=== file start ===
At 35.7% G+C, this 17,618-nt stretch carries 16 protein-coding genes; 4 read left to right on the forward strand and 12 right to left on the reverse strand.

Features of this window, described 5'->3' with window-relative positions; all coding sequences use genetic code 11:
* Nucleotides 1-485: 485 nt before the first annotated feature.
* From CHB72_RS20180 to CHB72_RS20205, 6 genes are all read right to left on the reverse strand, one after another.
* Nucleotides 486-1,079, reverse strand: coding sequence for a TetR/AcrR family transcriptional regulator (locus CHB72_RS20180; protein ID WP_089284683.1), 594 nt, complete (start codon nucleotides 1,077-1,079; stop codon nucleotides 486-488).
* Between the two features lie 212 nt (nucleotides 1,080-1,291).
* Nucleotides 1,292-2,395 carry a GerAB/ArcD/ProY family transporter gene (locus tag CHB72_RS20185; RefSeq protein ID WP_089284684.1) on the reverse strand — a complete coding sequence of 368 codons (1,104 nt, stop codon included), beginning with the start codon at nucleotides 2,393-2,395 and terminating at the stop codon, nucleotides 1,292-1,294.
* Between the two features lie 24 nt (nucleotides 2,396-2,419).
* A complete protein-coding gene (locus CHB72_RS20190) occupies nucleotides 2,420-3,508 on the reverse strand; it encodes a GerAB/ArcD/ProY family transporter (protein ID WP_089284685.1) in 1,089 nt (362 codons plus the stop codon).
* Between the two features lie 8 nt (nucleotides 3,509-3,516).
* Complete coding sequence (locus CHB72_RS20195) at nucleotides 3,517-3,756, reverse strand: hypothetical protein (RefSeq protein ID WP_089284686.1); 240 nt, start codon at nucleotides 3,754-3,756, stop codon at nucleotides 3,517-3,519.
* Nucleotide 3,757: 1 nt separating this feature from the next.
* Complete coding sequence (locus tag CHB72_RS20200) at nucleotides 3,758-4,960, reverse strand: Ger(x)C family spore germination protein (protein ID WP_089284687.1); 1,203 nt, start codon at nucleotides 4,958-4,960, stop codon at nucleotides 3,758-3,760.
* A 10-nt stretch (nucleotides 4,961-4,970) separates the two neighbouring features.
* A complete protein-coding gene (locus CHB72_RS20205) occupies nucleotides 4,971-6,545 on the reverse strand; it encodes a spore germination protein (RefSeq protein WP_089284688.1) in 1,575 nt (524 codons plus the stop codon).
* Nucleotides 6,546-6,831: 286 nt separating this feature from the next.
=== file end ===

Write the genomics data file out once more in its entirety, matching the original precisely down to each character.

At 35.7% G+C, this 17,618-nt stretch carries 16 protein-coding genes; 4 read left to right on the forward strand and 12 right to left on the reverse strand.

Features of this window, described 5'->3' with window-relative positions; all coding sequences use genetic code 11:
* Nucleotides 1-485: 485 nt before the first annotated feature.
* From CHB72_RS20180 to CHB72_RS20205, 6 genes are all read right to left on the reverse strand, one after another.
* Nucleotides 486-1,079, reverse strand: coding sequence for a TetR/AcrR family transcriptional regulator (locus CHB72_RS20180; protein ID WP_089284683.1), 594 nt, complete (start codon nucleotides 1,077-1,079; stop codon nucleotides 486-488).
* Between the two features lie 212 nt (nucleotides 1,080-1,291).
* Nucleotides 1,292-2,395 carry a GerAB/ArcD/ProY family transporter gene (locus tag CHB72_RS20185; RefSeq protein ID WP_089284684.1) on the reverse strand — a complete coding sequence of 368 codons (1,104 nt, stop codon included), beginning with the start codon at nucleotides 2,393-2,395 and terminating at the stop codon, nucleotides 1,292-1,294.
* Between the two features lie 24 nt (nucleotides 2,396-2,419).
* A complete protein-coding gene (locus CHB72_RS20190) occupies nucleotides 2,420-3,508 on the reverse strand; it encodes a GerAB/ArcD/ProY family transporter (protein ID WP_089284685.1) in 1,089 nt (362 codons plus the stop codon).
* Between the two features lie 8 nt (nucleotides 3,509-3,516).
* Complete coding sequence (locus CHB72_RS20195) at nucleotides 3,517-3,756, reverse strand: hypothetical protein (RefSeq protein ID WP_089284686.1); 240 nt, start codon at nucleotides 3,754-3,756, stop codon at nucleotides 3,517-3,519.
* Nucleotide 3,757: 1 nt separating this feature from the next.
* Complete coding sequence (locus tag CHB72_RS20200) at nucleotides 3,758-4,960, reverse strand: Ger(x)C family spore germination protein (protein ID WP_089284687.1); 1,203 nt, start codon at nucleotides 4,958-4,960, stop codon at nucleotides 3,758-3,760.
* A 10-nt stretch (nucleotides 4,961-4,970) separates the two neighbouring features.
* A complete protein-coding gene (locus CHB72_RS20205) occupies nucleotides 4,971-6,545 on the reverse strand; it encodes a spore germination protein (RefSeq protein WP_089284688.1) in 1,575 nt (524 codons plus the stop codon).
* Nucleotides 6,546-6,831: 286 nt separating this feature from the next.